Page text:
Kaefer Garcia, a senior at Rutgers–Newark, knows how hard immigrant life can be. Mom, an accountant who earned a college degree in her 40s, is from Colombia, and Dad is a truck driver from Honduras. “You see injustices every day,” says Garcia, born in Elizabeth, New Jersey, and raised in Secaucus. So, he plans to become a prosecuting attorney. “I know I can’t change the world, but I’d like to change things wherever I can.”
One Good Turn Deserves Another
As a recipient of the Todd M. Galante Esq. Scholarship—awarded to law school-bound undergraduates at Rutgers–Newark who maintain a 3.0 grade-point average—he’s on his way, filling out applications and preparing to take the LSAT. “This money really helps with that.”
Since 2003, Galante NCAS’83, a Newark-based bankruptcy attorney, has donated $1,000 a year to one student. Garcia says Galante not only gave him great advice, but also hooked him up, pro bono, with an attorney who specializes in nonprofit organizations. Last year, during an Honors College class on immigration, Garcia, a soccer enthusiast, scribbled the acronym “GOAL” in his notebook. It came to stand for Giving and Offering a Lifeline, a student club he cofounded that helps teenage refugee and immigrant students prepare for college.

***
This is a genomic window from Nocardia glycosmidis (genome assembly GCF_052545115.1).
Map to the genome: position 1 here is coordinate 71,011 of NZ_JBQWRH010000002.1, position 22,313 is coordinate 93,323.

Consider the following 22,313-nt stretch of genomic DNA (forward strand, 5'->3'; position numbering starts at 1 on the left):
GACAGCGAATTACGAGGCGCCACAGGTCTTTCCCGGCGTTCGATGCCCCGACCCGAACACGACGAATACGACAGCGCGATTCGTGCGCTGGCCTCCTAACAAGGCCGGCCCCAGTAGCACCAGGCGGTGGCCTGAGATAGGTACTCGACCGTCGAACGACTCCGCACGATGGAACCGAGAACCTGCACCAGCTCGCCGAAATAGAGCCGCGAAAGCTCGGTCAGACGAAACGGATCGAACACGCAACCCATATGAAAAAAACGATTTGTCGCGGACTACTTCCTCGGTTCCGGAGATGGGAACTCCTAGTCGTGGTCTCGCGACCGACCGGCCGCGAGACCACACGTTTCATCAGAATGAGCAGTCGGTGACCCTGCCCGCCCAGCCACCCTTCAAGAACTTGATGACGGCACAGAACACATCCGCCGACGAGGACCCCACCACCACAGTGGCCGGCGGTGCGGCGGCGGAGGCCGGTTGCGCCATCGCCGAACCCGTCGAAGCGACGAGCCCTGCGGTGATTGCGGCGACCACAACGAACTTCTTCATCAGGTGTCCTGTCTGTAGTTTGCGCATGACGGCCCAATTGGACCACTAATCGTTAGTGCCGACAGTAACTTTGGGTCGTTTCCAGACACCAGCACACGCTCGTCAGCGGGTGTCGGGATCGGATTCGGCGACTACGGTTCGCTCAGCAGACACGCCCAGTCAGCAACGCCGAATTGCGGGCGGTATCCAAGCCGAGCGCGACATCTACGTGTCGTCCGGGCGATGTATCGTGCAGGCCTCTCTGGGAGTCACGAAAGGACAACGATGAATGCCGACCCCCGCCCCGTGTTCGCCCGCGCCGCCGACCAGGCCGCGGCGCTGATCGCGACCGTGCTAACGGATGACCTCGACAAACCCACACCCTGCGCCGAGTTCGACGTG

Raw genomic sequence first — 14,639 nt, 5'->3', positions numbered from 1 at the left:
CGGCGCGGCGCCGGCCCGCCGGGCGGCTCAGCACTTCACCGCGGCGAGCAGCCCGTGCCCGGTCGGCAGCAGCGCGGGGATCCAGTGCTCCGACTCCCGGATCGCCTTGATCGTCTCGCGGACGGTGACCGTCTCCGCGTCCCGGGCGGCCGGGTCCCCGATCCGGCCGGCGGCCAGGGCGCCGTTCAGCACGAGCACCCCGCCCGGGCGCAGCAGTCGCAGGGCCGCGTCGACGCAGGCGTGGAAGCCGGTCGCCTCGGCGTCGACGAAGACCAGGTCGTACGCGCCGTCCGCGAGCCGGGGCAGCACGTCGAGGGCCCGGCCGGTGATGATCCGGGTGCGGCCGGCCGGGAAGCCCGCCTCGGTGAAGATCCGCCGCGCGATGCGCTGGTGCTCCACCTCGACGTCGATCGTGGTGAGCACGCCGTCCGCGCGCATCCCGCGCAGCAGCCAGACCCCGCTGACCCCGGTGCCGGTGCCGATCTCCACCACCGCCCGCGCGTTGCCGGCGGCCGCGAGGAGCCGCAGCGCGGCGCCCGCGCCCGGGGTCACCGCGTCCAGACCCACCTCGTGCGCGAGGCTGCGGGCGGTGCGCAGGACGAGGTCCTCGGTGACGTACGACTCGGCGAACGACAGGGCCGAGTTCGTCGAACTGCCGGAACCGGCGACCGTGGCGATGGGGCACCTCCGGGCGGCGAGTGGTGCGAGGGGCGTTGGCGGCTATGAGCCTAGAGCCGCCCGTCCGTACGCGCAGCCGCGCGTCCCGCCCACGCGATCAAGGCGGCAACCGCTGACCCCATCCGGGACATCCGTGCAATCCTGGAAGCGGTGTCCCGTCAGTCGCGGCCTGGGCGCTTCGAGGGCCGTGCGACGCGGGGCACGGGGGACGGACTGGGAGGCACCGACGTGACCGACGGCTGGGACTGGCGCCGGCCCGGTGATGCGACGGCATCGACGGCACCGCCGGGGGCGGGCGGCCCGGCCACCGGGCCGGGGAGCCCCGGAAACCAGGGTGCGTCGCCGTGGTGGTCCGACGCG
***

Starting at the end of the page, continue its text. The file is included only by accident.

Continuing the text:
I know I can’t change the world, but I’d like to change things wherever I can.
GOAL intends to raise money for three college scholarships this year—and become a nonprofit next year, when Garcia’s in law school. “A lawyer once told me, ‘You’re either the type that calms the waters or stirs the waters,’” Garcia says. “I’m the type who stirs the waters.”
(This story originally appeared in the Winter 2011 issue of Rutgers Magazine.)